In 2009, while Buckingham Palace claimed the total cost of the monarchy to be £41.5m, Republic estimated the figure at £334 million, once additional costs such as royal security had been taken into account. Republic's calculations do not factor in the profits of the Crown Estate, which are transferred to the national coffers in return for the civil list. In May 2007 Republic persuaded Brian Iddon MP to table an early day motion about the lack of transparency in the Duchy of Cornwall's accounts. Following a legal ruling in 2011 that the Duchy of Cornwall was separate from Prince Charles for the purposes of regulation, Republic asked HM Revenue and Customs to investigate if the Duchy should still be exempt from tax; the tax exemption is based on the assumption that the Duchy estate is inseparable from the tax exempt person of Prince Charles, now open to question. In 2013, lobbying by Republic resulted in William Nye, Prince Charles's private secretary, appearing before the Public Accounts Committee to explain the Duchy's tax arrangements.
Republic criticises Prince Charles for expressing forthright views and lobbying on political issues, which the group says is unconstitutional. It has called on the British Government to stop subsidising Charles' £16.3m annual income through grants and tax breaks. During 2015 Republic launched a campaign and petition Take Back the Duchy to abolish the Duchy of Cornwall and transfer its land and assets to the Crown Estate. In December 2015 a freedom of information request by Republic revealed that Prince Charles had routine access to confidential government papers. In 2008 Republic launched a campaign to give republicans an alternative oath of allegiance; the campaign began with an Early Day Motion and was taken up by human rights lawyer Louise Christian. In advance of the 2011 wedding of Prince William and Catherine Middleton, the tourist organisation VisitBritain said that the event would be good for tourism. In response Republic made a freedom of information request for VisitBritain documents which indicated that royal weddings had in the past had a negative effect on tourism.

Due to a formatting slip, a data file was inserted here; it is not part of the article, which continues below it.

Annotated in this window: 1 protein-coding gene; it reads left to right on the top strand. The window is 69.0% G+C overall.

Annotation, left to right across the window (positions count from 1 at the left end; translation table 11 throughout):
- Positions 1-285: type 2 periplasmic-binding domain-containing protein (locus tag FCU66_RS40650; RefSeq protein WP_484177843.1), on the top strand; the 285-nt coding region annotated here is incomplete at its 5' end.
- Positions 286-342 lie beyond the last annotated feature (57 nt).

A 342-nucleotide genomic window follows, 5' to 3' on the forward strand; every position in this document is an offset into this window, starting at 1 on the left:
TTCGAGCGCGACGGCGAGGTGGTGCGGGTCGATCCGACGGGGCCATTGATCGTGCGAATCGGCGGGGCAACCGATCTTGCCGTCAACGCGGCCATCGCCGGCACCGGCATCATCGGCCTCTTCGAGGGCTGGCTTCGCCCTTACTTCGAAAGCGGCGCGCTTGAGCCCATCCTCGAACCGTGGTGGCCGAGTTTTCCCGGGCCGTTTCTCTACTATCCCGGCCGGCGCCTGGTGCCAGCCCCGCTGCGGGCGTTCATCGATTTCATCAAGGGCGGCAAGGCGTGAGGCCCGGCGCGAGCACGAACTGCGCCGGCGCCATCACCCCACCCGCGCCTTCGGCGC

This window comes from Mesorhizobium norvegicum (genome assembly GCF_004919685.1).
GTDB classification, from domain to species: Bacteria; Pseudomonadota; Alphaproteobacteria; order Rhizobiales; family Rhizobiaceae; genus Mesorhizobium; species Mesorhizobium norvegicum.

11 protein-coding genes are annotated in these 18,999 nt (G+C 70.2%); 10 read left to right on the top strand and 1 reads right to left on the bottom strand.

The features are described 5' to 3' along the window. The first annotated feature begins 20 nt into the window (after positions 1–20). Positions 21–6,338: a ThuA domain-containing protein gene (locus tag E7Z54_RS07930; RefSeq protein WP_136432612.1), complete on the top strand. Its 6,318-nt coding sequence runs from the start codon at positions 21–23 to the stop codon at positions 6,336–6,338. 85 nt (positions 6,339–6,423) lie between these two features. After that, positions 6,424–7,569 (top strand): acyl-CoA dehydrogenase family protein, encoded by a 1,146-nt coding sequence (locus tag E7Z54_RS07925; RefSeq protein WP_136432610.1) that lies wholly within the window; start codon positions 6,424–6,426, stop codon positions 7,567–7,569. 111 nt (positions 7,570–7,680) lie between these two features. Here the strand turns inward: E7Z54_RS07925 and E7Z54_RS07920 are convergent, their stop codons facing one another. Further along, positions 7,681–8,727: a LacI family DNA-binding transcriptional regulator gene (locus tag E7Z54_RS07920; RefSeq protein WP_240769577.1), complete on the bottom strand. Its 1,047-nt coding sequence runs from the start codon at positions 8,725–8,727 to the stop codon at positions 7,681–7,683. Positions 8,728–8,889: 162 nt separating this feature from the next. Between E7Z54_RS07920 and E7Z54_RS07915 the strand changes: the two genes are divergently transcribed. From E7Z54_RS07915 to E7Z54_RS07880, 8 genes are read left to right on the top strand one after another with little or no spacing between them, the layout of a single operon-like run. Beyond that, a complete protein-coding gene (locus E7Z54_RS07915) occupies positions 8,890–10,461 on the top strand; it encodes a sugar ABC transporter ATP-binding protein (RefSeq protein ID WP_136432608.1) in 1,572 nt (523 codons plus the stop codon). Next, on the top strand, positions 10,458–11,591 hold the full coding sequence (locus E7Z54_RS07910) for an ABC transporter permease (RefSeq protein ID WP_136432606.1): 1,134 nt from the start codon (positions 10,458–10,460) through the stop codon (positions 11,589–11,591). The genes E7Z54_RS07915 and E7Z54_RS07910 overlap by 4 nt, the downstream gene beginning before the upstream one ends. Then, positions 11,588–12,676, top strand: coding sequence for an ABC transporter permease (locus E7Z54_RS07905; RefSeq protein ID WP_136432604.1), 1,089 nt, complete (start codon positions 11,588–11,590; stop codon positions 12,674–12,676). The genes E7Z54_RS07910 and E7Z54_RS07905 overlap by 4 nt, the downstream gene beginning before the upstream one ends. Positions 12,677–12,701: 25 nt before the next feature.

Republic held an alternative street party in London at the Royal Wedding, "celebrating democracy and people power rather than inherited privilege", along with other events across the UK's major cities. Republic's London event had been blocked by Camden Council. Republic has claimed; the documentary The Diamond Queen was criticised for this: in a letter to the chairman of the BBC Trust, Chris Patten, Graham Smith, the organisation's Chief Executive, argued that the programme breached BBC guidelines on impartiality. In his letter, Smith claimed the series was subject to "distortions, half-truths and fabrications". Advocacy of the replacement of the monarchy with a republic has been an imprisonable offence in law; the Treason Felony Act 1848 prohibits the advocacy of a republic in print. The penalty for such advocacy if the republic is to be set up by peaceful means, is lifetime imprisonment; this Act remains in force in the United Kingdom. However, under the Human Rights Act 1998, the Law Lords have held that although the Treason Felony Act remains on the statute books it must be interpreted so as to be compatible with the Human Rights Act, therefore no longer prohibits peaceful republican activity.